Engineering Where the Most Opportunity Exists
Matthew Loew posted on May 31, 2013 | 9365 views

Tools for the Conceptual Design Phase

It should be accepted that the best chance for a product to be developed to strike the balance between obtaining the highest performance, lowest cost, and any other requirement exist at the earliest stages of development. Organizations may refer to this as the Conceptual Design (Waterfall development) or Discovery (Agile development) phase.

The ability to consider multiple concepts and measure/simulate performance against requirements early, i.e. before any detail design activities begin, maximizes the opportunity for a product to be successful. In other words: the best concept yields the best product. Toyota calls the process of creating multiple concepts simultaneously, and at multiple levels of the product structure, Set-Based Design as part of the Toyota Product Development (TPD) system. Other companies may simply call this Concept Development. Regardless of the semantics, a commitment to compose multiple, competing concepts, and then evaluating the system-level performance (virtually through modeling and simulation and/or physically in scale or in prototype form) is what is required to realize the potential for true early stage conceptual engineering.

So if the best potential for success is in the concept development phase, where are the conceptual engineering software tools?

Most of the CAD vendors talk about Conceptual Design (and not Conceptual Engineering) tools that now mainly have direct modeling methods to enable what I call "fast-CAD" geometry to be created. Many of of the makers of simulation software (for mechanism, structural, thermal, flow, etc. analysis) want engineers or designers to conduct early simulation that typically requires some CAD geometry. Fast CAD is still just CAD; there is no fundamental engineering being conducted with these tools. Sure, one can use CAD to make geometry that is used in subsequent simulation, but this workflow will almost always be iterative back to the CAD model to address performance deficiencies. Any analysis process that is dependent on CAD geometry runs the risk of being delayed and also tends to limit the number of concepts the group wants to consider. This is because making CAD models (even fast CAD) simply takes time, may be conducted by someone other than the user of the simulation tool, and there is usually little understanding or discipline around tailoring the geometry to be suitable for engineering purposes (differentiated from product geometry). The closer the early CAD geometry tends to look like a real product, the higher the risk of premature selection.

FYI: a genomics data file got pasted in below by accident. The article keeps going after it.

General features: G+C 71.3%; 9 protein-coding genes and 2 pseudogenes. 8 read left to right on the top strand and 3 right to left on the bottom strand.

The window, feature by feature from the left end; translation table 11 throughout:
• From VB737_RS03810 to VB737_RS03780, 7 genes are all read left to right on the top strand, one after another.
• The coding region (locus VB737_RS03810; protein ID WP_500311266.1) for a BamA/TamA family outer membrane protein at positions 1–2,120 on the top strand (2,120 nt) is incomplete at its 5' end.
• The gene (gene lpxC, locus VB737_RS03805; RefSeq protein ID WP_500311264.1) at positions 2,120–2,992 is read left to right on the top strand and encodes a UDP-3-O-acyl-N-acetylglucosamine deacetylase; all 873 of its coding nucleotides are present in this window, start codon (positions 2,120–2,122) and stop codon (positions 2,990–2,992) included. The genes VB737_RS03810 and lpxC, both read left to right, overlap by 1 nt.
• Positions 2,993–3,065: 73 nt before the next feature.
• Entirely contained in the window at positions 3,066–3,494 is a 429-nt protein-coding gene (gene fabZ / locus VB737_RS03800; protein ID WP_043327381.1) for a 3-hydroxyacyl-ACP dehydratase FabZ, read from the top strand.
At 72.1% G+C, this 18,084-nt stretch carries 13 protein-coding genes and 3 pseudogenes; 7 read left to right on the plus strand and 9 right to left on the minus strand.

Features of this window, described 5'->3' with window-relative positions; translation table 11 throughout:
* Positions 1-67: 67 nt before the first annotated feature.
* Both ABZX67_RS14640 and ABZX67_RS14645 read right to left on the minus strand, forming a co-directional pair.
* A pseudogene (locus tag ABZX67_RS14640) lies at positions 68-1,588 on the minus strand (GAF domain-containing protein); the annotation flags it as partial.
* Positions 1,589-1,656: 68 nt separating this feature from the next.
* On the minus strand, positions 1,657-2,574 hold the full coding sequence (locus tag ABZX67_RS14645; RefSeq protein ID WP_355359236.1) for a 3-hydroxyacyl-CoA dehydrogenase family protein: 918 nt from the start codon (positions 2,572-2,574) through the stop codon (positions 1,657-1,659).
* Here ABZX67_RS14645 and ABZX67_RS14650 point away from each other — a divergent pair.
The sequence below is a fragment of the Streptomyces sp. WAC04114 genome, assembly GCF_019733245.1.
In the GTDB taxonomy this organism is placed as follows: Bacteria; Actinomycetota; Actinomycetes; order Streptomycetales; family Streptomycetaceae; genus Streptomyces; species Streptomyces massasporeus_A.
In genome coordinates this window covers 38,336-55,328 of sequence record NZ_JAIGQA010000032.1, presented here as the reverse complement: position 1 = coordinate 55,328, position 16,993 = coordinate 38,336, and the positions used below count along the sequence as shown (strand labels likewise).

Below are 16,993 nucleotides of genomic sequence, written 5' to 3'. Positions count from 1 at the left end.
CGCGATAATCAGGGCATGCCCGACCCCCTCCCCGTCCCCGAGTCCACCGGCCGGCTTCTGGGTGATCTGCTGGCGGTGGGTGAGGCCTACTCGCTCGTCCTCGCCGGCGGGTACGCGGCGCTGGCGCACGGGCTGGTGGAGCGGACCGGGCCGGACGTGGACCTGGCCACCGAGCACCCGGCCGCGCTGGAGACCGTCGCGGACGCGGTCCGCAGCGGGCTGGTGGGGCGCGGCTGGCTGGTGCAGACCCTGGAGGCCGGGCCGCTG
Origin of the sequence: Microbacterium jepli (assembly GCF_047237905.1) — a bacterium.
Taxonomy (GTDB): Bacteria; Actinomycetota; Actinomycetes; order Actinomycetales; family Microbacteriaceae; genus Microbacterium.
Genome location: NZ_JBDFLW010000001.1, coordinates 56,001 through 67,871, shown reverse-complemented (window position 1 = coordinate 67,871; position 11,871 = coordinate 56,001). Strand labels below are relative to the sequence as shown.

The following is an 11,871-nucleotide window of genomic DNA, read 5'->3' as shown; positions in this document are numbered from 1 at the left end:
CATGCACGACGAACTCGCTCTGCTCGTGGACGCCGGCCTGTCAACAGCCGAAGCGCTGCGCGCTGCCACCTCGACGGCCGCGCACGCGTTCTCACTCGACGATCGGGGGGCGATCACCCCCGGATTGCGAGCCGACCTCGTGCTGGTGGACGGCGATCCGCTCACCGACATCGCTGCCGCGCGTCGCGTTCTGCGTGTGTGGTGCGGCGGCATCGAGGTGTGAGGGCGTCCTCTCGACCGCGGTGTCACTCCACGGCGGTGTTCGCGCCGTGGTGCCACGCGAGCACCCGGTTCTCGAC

Beyond conceptual design CAD and early geometry-dependent simulation software there are some commercial tools for conceptual engineering; many companies also have many proprietary tools that are used for concept engineering. From what I have found these tools fall into two general categories: 

  • System-level modeling tools that are general-purpose, highly abstracted, and may have little or no connection to any type of geometry (MSC Software Easy5, MathWorks Simscape, Maplesoft MapleSim, all the flavors of Modelica, etc.)
  • Domain-specific tools that encompass geometry (but typically limited to 1- or 2-D) and may have limited bi-directional associativity with other software (Enventive, GEOMATE Turbocalc, Romax Concept, Altair Optistruct, WATT Synthesis, and many others)

As far as I can tell, there is not an engineering workspace that allows for system engineers, domain experts, machine architects, etc. to build physics-based models (in whatever dimension or fidelity-level is appropriate) along with conceptual geometry models (I call these Engineering Models) and capture the product and project requirements. I want to drive early conceptual product development with models that capture the correct physics of the underlying systems along with the early use of structural analysis, multi-body dynamics, etc. This would need to work for multiple concepts (not just parametrically different, but entirely different system architectures and different topologies) early in the product development phase at multiple levels of fidelity. The workspace would need to enable multiple users to simultaneously collaborate on building and evaluating concepts and still not be enslaved to a product structure prematurely. Clear reporting of simulation results against requirements and best-practices in a dashboard are critical for rapidly developing iterations of concepts. A true, variable-dimension, multi-fidelity, engineering authoring and data/project management tool still eludes me.

If this sounds complicated or complete overkill, please bear with me; I'll present a simple example next week. I'll follow up with a list of the tools I feel support conceptual engineering along with links. If you know of any tools or have questions please comment or contact me.

Image is based on “Cost-committed and cost-incurred” from Newcastle University Engineering Design Centre:

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